Should You Be Afraid of the Body Scanner Raising the Risk of Cancer? Nah, and Neither Should Pilots

If you’ve been watching pilot unions tell their members to decline to go through the body scanner when they go through security, you’re probably feeling concerned about your safety as well, right? The good news is that there don’t appear to be any real safety implications for the casual traveler and it’s unlikely to be problematic for pilots either. My guess is that this is more of a backlash against the Transportation Security Administration (TSA) rules than anything else. While there are plenty of privacy and annoyance factors to consider, it seems like safety isn’t a major concern.

Pilots Fight TSA AIT Rules

Much of this has to stem from recent TSA moves. Now, if you are at a checkpoint where there is a backscatter, full body scanner and you are asked to go through it, you have the right to say no. If you say no, however, then you will be subject to a full body massage. The TSA has recently changed the pat-down procedure so that the front of the hand will be used instead of the back and the hands may wander closer to, uh, sensitive areas. In other words, go ahead and turn down the body scan but you’ll then be groped. It’s not a great option.

Pilot unions have now come out saying that their members should avoid body scanners, or what is now being referred to as Advanced Imaging Technology (AIT), due to concerns about radiation. This is an x-ray machine, after all. Captain Dave Bates, president of Allied Pilots Association which represents American’s pilots, says in a letter that pilots should decline the AIT and instead opt for a pat-down. He then says it’s unprofessional to receive a pat-down in public in uniform so pilots should ask for a private screening. If that means that the pilot is unable to be ready to fly on time, then that’s ok. Safety first.

Now Mike Cleary, head of the US Airline Pilots Association at US Airways, has taken it even further. He says that crewmembers should have a witness with them during the pat-down process. After that, pilots need to “evaluate their fitness for duty. As has been determined, there is a wide range of possibilities once you submit to a private screening, and the results can be devastating.”

This is obviously turning into a huge issue, but why? The pilots say that the issue is due to radiation exposure, but much of this seems to be primarily an objection to pilots being subjected to screening at all. The pilots have long argued, and rightly-so in my opinion, that screening on-duty pilots is ridiculous. After all, they are the ones with the locked cockpit door behind them. If they want to do damage, they don’t need to smuggle something on the plane to do it. They control the plane. There are issues with ensuring that someone is actually a pilot and that they are on-duty, but those are solvable. Flying pilots shouldn’t need to be screened, so now the unions are, in my opinion, putting out these directives in order to try to bring some urgency to the issue.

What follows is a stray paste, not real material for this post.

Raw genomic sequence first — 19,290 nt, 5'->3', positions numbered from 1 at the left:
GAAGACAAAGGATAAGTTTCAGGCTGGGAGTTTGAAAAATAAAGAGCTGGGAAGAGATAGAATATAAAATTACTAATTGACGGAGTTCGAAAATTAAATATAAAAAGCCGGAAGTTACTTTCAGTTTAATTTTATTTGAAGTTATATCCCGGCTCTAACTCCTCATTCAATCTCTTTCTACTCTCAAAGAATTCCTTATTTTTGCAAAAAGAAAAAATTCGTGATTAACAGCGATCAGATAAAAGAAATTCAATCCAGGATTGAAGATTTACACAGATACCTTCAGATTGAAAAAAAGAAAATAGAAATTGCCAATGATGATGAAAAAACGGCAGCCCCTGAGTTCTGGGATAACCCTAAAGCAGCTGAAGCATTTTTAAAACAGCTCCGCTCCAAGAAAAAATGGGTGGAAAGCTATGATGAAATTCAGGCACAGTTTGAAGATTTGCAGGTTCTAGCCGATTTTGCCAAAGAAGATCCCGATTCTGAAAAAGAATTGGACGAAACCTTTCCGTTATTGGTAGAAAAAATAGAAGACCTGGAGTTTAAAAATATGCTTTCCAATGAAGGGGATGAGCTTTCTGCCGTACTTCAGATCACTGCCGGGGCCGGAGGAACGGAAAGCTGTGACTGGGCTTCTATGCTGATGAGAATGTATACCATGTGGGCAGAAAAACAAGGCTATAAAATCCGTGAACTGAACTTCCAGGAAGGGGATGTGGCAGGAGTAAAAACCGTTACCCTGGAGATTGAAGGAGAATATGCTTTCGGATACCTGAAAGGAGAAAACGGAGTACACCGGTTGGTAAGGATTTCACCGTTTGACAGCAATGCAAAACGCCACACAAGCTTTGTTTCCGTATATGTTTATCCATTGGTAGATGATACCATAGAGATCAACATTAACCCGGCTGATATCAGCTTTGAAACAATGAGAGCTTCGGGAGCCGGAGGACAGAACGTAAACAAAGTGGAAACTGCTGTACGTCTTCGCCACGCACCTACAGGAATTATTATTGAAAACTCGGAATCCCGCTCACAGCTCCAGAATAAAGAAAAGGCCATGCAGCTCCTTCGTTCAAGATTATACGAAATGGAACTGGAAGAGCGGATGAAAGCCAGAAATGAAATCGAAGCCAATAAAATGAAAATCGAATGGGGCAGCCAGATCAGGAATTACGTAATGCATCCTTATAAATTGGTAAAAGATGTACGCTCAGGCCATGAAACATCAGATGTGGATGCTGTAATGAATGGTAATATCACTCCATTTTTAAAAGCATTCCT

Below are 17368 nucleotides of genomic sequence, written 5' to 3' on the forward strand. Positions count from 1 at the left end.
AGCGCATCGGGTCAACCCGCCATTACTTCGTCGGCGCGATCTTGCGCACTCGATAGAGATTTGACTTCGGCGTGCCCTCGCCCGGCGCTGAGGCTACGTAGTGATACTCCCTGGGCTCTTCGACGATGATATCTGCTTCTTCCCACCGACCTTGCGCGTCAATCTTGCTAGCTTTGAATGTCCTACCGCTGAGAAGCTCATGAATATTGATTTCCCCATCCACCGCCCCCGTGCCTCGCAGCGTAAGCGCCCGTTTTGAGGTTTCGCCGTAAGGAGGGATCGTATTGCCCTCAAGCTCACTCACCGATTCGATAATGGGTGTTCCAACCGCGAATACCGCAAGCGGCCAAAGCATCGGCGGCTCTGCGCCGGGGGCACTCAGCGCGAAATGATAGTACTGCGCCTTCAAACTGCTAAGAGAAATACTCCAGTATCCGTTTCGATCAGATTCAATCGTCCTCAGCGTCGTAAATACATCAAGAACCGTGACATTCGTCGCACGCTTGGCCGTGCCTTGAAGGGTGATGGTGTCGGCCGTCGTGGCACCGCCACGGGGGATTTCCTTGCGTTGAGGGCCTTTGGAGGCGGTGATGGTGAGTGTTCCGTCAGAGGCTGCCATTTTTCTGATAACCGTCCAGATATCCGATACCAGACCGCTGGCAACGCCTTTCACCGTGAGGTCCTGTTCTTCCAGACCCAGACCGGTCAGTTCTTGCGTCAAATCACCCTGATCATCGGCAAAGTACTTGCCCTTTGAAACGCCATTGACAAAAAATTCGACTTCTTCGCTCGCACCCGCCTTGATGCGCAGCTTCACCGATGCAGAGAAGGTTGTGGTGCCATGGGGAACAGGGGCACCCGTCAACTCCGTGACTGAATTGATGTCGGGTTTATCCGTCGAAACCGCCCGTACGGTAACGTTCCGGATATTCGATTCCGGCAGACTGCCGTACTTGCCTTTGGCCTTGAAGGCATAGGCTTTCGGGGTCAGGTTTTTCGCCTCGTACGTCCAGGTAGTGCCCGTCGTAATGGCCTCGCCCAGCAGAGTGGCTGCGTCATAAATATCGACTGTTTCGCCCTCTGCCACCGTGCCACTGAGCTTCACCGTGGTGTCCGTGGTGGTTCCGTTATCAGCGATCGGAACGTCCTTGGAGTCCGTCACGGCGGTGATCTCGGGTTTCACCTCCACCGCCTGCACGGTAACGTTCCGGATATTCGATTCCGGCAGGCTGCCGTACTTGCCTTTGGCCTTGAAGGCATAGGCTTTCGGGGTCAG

But should you be concerned about your own safety here from radiation? I don’t think so. The Food and Drug Administration (FDA) has put out a lengthy letter to the University of California regarding concerns stated by Dr John Holdren about the potentially harmful effects of these machines. I’ve read through the letter and I’d say I understand half of it at best. So maybe smarter people than I can help translate, but I get the main points of it. As Kai Ryssdal says, let’s do the numbers.

The established standard for radiation exposure for the general public from man-made, non-medical sources is 1,000 µSv (microsieverts) per year. One microsievert is one millionth of a sievert, and if you’re familiar with the now-outdated measure of rem, a sievert is 1/100 of a rem, so these are tiny little numbers.

Since it’s not possible to control all sources of radiation exposure, the general rule is to try to keep it under 250 µSv per year from sources that can be controlled. For a radiation-emitting machine to be considered “general use,” as the backscatter machines are required to be by TSA, it has to emit 1,000 times less than the 250 µSv limit for each use, or 0.25 µSv. The backscatter machines have passed that in every test. In fact, it appears that the machines actually emit 0.05 µSv per use. That means that a person could go through the machine 13 times a day for every day of the year and still not have exceeded the limit.

But there was also concern that since the exposure is primarily focused on the skin, that could be a problem area even if the general exposure was not. According to the letter, the annual dose limit for skin exposure is 50,000 µSv per year. Even if the machines emitted the required 0.25 µSv (higher than what it actually is), it would take nearly 250 exposures per day to reach the skin limit. That doesn’t appear to be a problem.

Pilots are unhappy because they already face higher doses of radiation from constantly flying. The higher altitude for longer periods of time means more exposure. The FAA estimates that someone flying 1,000 block hours between DC and LA at 35,000 feet in a year would receive a dose of 5,000 µSv. Let’s say that means the person took 200 flights (at an average block time of 5 hours). If he had to go through the AIT each time, it would add only 10 µSv, a downright tiny number in the scheme of things.

Bottom line? If pilots are really concerned about radiation exposure, they should stop flying. The additional amount from the AIT machines is negligible when compared to what they get while in the air.

And remember, if you’re taking a couple trips to year to see grandma, the exposure is truly almost nothing. The exposure to radiation, I mean. The exposure to TSA agents resulting in humiliation is a whole different story.

There are 68 comments. Comments

Comments

Your email address will not be published. Required fields are marked *